Being forever: happy vs suffering
The word forever is tossed around a lot nowadays. I hear it constantly from couples and friends and family that they will love you “forever”, which no one really thinks much of. Do they mean until death? Or do they mean above and beyond death? And then if someone can love you forever, then the opposite must be true and eternal hatred and suffering must exist in similar forms of either until death, or beyond death. Basically it raises the question, what does it mean to be forever and what does it mean to be happy and loved forever or be suffering and hated forever? Borges delves into these topics in two of his stories titled The Immortal, and The Gospel according to Mark. In Jorge Luis Borges’ two stories The Immortal, and the Gospel according to Mark, both stories focus heavily on the subject and meaning of everlasting life and eternal suffering. Both these stories share similar outlooks on immortality, humanity’s everlasting pursuit after it, and their willingness to do anything to achieve it, but though both stories agree on immortality and humanity’s pursuit after it, they are complete opposites on the subject of eternal suffering, because The Immortal shows that eternal suffering exists and we unknowingly experience it every day, whereas the Gospel according to Mark sees eternal suffering as something we know exists and we are constantly trying to avoid it.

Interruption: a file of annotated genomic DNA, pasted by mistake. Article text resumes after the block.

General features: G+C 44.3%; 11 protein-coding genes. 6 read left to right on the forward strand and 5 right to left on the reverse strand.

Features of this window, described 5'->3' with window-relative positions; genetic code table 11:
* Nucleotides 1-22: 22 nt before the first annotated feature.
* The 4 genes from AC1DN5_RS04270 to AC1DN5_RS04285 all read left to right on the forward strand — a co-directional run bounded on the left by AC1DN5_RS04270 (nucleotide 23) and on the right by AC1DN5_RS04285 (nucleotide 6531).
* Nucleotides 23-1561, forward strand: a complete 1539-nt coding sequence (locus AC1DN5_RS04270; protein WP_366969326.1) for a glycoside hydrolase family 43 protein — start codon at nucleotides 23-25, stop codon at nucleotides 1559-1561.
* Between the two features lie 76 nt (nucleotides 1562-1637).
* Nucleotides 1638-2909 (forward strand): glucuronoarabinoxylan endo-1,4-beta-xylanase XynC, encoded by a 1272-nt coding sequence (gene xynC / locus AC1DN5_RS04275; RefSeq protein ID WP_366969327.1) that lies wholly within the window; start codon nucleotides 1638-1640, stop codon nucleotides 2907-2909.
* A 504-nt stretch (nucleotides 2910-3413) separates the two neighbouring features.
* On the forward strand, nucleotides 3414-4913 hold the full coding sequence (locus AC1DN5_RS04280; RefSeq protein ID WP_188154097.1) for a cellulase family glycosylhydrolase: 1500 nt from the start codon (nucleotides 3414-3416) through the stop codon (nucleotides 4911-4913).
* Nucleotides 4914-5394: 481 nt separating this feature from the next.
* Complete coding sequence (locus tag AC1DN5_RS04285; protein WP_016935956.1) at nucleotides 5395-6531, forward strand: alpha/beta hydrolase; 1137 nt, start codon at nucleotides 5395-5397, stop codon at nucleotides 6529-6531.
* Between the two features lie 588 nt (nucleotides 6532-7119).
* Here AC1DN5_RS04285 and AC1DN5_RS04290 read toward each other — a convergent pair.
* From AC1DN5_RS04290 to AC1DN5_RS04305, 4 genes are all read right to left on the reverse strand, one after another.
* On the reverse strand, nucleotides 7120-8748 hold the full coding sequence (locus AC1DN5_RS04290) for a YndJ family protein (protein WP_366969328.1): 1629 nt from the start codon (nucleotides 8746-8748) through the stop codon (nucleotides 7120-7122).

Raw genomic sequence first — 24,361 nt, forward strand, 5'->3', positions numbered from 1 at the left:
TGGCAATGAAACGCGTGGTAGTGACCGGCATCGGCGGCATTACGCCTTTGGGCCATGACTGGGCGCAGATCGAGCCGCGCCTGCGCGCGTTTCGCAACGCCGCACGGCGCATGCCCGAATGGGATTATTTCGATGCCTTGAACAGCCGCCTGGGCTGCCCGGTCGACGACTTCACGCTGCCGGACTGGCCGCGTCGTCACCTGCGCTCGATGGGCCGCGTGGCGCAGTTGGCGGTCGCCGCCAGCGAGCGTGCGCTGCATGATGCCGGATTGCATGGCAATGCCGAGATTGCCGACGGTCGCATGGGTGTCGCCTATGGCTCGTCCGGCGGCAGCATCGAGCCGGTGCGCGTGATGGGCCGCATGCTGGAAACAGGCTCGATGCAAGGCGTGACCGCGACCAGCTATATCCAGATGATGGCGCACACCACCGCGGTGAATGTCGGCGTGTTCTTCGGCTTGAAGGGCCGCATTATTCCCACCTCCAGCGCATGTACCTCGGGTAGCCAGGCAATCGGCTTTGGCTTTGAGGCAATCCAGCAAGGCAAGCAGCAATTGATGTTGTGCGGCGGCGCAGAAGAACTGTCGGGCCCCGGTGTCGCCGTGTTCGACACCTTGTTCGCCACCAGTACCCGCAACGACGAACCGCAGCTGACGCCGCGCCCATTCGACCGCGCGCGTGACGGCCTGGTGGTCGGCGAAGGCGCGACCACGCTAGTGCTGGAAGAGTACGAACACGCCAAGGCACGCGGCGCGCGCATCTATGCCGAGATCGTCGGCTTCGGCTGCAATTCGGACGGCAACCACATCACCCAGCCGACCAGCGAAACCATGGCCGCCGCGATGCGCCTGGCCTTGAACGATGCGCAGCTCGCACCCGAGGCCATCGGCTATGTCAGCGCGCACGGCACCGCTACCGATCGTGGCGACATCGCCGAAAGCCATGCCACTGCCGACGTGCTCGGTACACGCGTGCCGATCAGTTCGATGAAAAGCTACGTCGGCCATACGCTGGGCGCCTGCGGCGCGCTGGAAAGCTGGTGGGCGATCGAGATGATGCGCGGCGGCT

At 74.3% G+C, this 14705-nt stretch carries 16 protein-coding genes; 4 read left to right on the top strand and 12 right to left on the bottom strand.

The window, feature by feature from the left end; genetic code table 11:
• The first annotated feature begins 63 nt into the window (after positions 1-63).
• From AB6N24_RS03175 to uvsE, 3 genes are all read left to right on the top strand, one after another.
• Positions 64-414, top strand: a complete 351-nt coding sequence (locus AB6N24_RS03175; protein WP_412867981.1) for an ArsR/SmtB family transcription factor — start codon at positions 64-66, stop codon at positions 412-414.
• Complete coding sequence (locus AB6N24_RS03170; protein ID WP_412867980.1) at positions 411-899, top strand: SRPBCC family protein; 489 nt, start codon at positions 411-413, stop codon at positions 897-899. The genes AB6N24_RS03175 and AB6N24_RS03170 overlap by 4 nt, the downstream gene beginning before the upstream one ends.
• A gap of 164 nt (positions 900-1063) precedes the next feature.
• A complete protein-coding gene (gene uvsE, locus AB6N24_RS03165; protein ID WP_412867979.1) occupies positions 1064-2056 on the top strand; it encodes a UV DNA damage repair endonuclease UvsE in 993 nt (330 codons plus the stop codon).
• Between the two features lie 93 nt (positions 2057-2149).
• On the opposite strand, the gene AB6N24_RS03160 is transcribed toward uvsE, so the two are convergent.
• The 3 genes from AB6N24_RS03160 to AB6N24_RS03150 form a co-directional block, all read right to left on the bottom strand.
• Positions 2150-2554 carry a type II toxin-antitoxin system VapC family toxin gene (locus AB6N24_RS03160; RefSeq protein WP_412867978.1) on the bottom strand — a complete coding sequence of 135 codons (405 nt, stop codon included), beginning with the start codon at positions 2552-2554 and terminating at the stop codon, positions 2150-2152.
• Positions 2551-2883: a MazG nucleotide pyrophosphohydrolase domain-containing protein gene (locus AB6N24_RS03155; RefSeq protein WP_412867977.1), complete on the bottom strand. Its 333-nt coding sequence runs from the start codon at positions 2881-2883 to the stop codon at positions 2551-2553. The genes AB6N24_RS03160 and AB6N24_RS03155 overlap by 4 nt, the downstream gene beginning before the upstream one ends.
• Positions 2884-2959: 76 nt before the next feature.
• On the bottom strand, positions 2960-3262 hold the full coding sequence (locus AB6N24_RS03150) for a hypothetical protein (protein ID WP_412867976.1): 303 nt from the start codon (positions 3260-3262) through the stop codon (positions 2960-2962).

Both stories touch on the thoughts of everlasting life but in two different senses. In the immortal everlasting life obviously refers to the main character that travels across the entire Southern Mediterranean region in order to find this mystical stream that he had only heard about from a dying soldier. After being separated from his mutinous group of men and nearly killed in a sandstorm, he finds and drinks from a mystical stream giving him eternal life as well as an entire race of men that had already lived near the stream and had being surviving for over a thousand years before from the stream alone. These promises of immortality from a dying soldier was enough for one person to mount an entire expedition, get nearly mutinied, almost killed in a sandstorm and barely survive in order to drink from this very improbably existing stream. In the Gospel according to Mark, the head of the Gutres family asks Espinosa if the men who nailed Jesus to the cross got eternal salvation and everlasting life instead of eternal damnation and Espinosa assured him that indeed the men who nailed Jesus did in fact receive eternal salvation and everlasting life in a sense of the afterlife and achieving ascension into heaven. Gutres was following the story of the bible and thought crucifying a Jesus like figure, like Espinosa, would allow them eternal salvation and everlasting life because to the Gutres, the offer of having everlasting life and ascension into this glorious heaven that was promised to them was worth crucifying a man over, which is why the Gutres did what they did. Both stories features desperate and deliberate, grim acts in order to obtain what’s very sought after and usually thought unattainable; immortality. Obviously in the Immortal, the character is willing to risk time, colleagues, and even his own life in order to obtain this immortality he seeks. This fixation on risking everything to find the immortal waters, is when the character awakens to find himself bound in rope and crawls over to the dirty stream to drink, not knowing at first that it is the immortal water stream. He then frees himself from his constraints and further risks his life by entering the labyrinth to enter the City of the Immortals to find more Immortals and see, learn, and experience what is more than just human. He couldn’t accept his freedom and leave; instead he was still so infuriatingly intrigued by the thought of immortals and immortality that he kept pushing it and risking it to find out more. He was willing to risk his life yet again for...
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